Car ownership may not be dying but habits are changing
Reports of millennials’ motoring disinterest is likely down to a simple lack of funds
Millennials’ lack of car buying has simply been down to them not having enough access to ready cash.
The sudden, sharp drop in interest in car ownership has had the global car industry spooked for more than a decade.
The lack of desire for vehicle ownership amongst millennials (as ill-defined a concept of a group of people as any you’ll find) has become so ingrained as to be axiomatic.
Car makers have been planning for some time now to phase away from actually selling anyone a car that they’ll actually own, to becoming service and mobility providers whose electronic apps will be as important to the bottom line as any physical vehicle.
Except maybe that won’t happen.
While the car makers have certainly been planning on this sequence of events unfolding, new research suggests that it may just not be the case.
It may be, instead, that millennials’ lack of car buying has simply been down to them not having enough access to ready cash; that the effects of the post-2008 crash and depression have been more long-lasting than originally thought.
Research carried out by MIT’s Christopher R Knittel and Elizabeth Murphy from Genser Energy, at the US National Bureau of Economic Research has found that actually millennials would buy more cars if only they could afford them.
“We find little difference in preferences for vehicle ownership between millennials and prior generations once we control for confounding variables. In contrast to the anecdotes, we find higher usage in terms of vehicle miles travelled compared to baby boomers”, says the report.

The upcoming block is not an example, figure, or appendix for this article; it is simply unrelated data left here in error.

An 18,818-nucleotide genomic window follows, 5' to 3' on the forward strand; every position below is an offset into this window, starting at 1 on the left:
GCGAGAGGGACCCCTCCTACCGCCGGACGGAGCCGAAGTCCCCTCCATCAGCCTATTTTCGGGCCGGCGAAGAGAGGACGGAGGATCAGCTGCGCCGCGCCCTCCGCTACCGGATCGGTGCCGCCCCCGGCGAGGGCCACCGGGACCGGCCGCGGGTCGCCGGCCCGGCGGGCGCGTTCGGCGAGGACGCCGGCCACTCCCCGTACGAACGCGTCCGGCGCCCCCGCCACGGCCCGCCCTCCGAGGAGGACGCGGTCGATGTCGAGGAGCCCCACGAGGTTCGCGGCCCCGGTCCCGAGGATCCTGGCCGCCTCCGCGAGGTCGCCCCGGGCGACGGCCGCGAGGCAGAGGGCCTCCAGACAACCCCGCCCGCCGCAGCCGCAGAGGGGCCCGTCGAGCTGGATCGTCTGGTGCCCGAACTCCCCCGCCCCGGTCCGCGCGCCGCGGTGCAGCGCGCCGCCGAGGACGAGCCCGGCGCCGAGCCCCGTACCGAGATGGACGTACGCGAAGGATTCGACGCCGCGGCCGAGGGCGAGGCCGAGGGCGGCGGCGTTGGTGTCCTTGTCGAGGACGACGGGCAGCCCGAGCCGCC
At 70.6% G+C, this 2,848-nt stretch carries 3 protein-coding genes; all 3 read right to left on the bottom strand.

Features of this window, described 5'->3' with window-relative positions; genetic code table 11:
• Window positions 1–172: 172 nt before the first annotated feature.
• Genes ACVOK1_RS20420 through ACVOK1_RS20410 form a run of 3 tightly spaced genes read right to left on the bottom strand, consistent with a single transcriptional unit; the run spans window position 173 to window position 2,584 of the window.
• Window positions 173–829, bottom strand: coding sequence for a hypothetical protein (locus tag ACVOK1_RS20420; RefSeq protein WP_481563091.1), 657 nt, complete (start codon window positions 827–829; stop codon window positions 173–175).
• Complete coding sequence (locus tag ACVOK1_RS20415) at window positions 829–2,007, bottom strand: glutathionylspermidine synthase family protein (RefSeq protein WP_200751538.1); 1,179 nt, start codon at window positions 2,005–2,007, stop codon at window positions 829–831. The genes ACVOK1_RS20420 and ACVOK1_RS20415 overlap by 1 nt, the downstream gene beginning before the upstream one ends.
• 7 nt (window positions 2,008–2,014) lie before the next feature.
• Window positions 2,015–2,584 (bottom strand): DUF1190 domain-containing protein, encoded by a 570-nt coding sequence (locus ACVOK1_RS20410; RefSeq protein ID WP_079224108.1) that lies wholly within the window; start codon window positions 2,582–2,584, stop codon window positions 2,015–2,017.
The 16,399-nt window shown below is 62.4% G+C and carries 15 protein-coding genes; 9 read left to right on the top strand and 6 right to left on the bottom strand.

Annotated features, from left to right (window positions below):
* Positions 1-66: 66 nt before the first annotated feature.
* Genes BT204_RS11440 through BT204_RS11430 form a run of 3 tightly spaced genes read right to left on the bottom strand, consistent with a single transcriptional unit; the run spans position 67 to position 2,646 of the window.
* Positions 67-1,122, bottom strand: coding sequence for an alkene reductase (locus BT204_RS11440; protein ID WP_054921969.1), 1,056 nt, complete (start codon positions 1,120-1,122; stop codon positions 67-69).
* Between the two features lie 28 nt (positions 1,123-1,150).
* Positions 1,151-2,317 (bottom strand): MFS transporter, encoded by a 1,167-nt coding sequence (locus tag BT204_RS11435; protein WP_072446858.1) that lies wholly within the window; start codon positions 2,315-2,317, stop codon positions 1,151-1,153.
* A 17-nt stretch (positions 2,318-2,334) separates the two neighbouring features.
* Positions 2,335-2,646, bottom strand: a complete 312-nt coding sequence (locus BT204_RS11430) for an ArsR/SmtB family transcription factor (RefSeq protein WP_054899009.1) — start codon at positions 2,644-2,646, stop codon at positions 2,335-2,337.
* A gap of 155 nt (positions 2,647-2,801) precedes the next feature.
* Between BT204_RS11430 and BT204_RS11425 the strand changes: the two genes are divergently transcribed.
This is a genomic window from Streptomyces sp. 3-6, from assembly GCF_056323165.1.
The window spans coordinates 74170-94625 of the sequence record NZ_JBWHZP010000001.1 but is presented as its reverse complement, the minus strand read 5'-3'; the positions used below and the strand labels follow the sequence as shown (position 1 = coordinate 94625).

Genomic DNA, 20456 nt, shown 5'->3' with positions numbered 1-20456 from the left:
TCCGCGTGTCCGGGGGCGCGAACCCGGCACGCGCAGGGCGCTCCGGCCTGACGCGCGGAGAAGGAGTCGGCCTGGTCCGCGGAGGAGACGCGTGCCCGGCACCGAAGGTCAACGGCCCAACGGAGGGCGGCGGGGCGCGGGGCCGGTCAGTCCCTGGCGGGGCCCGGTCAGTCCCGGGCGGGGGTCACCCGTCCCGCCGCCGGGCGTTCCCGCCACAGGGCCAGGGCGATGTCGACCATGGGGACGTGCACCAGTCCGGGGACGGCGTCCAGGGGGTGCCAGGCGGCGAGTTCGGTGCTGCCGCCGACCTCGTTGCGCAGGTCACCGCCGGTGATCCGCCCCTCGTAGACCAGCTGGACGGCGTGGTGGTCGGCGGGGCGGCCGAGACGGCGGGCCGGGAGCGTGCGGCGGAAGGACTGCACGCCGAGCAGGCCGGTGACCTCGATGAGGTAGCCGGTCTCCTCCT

The report finds that the paths that millennials’ lives follow actually have very little overall effect on their chances of wanting to buy a car.
The report does seem to show that when members of this generation can afford to, they actually buy more vehicles per household
While they do tend to live in more urban areas – which usually depresses the need or desire to own a car, or nullifies the convenience of owning one – and are less likely to marry before the age of 35, the fact that their family sizes when married tends to be larger than those of the previous generation ups the need to buy and own a car.
Overall, the study found that: “These other choices have a small effect on vehicle ownership, reducing the number of vehicles per household by less than one percent.”
The report’s authors admit that data for millennials and their preferences is still rather incomplete, as the oldest among that generation are only now approaching 40-years-old.
Nevertheless, the report does seem to show that when members of this generation can afford to, they actually buy more vehicles per household than the preceding generation.
“We find that although a simple comparison of average ownership and use would suggest a difference, once one controls for confounding variables there is no evidence of a difference” says the report.
“While we find that millennials are altering life-choices that affect vehicle ownership, the net effect of these endogenous choices is to reduce vehicle ownership by less than one percent.
“We can statistically rule out effects larger than 2 per cent.”